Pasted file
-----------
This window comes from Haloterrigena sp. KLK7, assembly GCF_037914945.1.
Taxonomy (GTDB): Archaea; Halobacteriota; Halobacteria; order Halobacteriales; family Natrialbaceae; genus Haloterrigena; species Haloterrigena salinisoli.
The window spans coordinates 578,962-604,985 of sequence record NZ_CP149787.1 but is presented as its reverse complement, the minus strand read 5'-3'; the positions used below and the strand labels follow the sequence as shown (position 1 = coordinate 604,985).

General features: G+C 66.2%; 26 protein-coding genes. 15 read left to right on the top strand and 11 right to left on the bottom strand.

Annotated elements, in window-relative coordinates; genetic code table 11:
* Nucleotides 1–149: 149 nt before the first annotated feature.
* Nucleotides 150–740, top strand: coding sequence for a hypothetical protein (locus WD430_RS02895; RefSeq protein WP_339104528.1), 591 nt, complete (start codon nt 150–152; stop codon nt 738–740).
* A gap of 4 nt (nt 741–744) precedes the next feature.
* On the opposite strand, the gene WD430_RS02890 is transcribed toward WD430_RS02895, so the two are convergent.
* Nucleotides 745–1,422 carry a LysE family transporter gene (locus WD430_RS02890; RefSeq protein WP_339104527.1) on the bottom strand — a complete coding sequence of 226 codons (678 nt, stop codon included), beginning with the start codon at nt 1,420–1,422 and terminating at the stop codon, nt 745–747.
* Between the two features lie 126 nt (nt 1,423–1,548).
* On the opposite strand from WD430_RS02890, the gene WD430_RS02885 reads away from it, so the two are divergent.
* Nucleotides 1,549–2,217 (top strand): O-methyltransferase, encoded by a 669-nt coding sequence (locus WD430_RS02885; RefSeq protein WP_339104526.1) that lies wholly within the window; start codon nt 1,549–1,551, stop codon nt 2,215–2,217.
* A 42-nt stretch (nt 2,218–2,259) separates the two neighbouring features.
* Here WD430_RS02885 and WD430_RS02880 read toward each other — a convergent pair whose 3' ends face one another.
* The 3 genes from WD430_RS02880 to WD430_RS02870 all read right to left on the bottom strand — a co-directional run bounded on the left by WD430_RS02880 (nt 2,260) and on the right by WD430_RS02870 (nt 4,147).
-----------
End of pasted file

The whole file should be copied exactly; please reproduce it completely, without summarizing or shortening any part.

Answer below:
This window comes from Haloterrigena sp. KLK7, assembly GCF_037914945.1.
Taxonomy (GTDB): Archaea; Halobacteriota; Halobacteria; order Halobacteriales; family Natrialbaceae; genus Haloterrigena; species Haloterrigena salinisoli.
The window spans coordinates 578,962-604,985 of sequence record NZ_CP149787.1 but is presented as its reverse complement, the minus strand read 5'-3'; the positions used below and the strand labels follow the sequence as shown (position 1 = coordinate 604,985).

General features: G+C 66.2%; 26 protein-coding genes. 15 read left to right on the top strand and 11 right to left on the bottom strand.

Annotated elements, in window-relative coordinates; genetic code table 11:
* Nucleotides 1–149: 149 nt before the first annotated feature.
* Nucleotides 150–740, top strand: coding sequence for a hypothetical protein (locus WD430_RS02895; RefSeq protein WP_339104528.1), 591 nt, complete (start codon nt 150–152; stop codon nt 738–740).
* A gap of 4 nt (nt 741–744) precedes the next feature.
* On the opposite strand, the gene WD430_RS02890 is transcribed toward WD430_RS02895, so the two are convergent.
* Nucleotides 745–1,422 carry a LysE family transporter gene (locus WD430_RS02890; RefSeq protein WP_339104527.1) on the bottom strand — a complete coding sequence of 226 codons (678 nt, stop codon included), beginning with the start codon at nt 1,420–1,422 and terminating at the stop codon, nt 745–747.
* Between the two features lie 126 nt (nt 1,423–1,548).
* On the opposite strand from WD430_RS02890, the gene WD430_RS02885 reads away from it, so the two are divergent.
* Nucleotides 1,549–2,217 (top strand): O-methyltransferase, encoded by a 669-nt coding sequence (locus WD430_RS02885; RefSeq protein WP_339104526.1) that lies wholly within the window; start codon nt 1,549–1,551, stop codon nt 2,215–2,217.
* A 42-nt stretch (nt 2,218–2,259) separates the two neighbouring features.
* Here WD430_RS02885 and WD430_RS02880 read toward each other — a convergent pair whose 3' ends face one another.
* The 3 genes from WD430_RS02880 to WD430_RS02870 all read right to left on the bottom strand — a co-directional run bounded on the left by WD430_RS02880 (nt 2,260) and on the right by WD430_RS02870 (nt 4,147).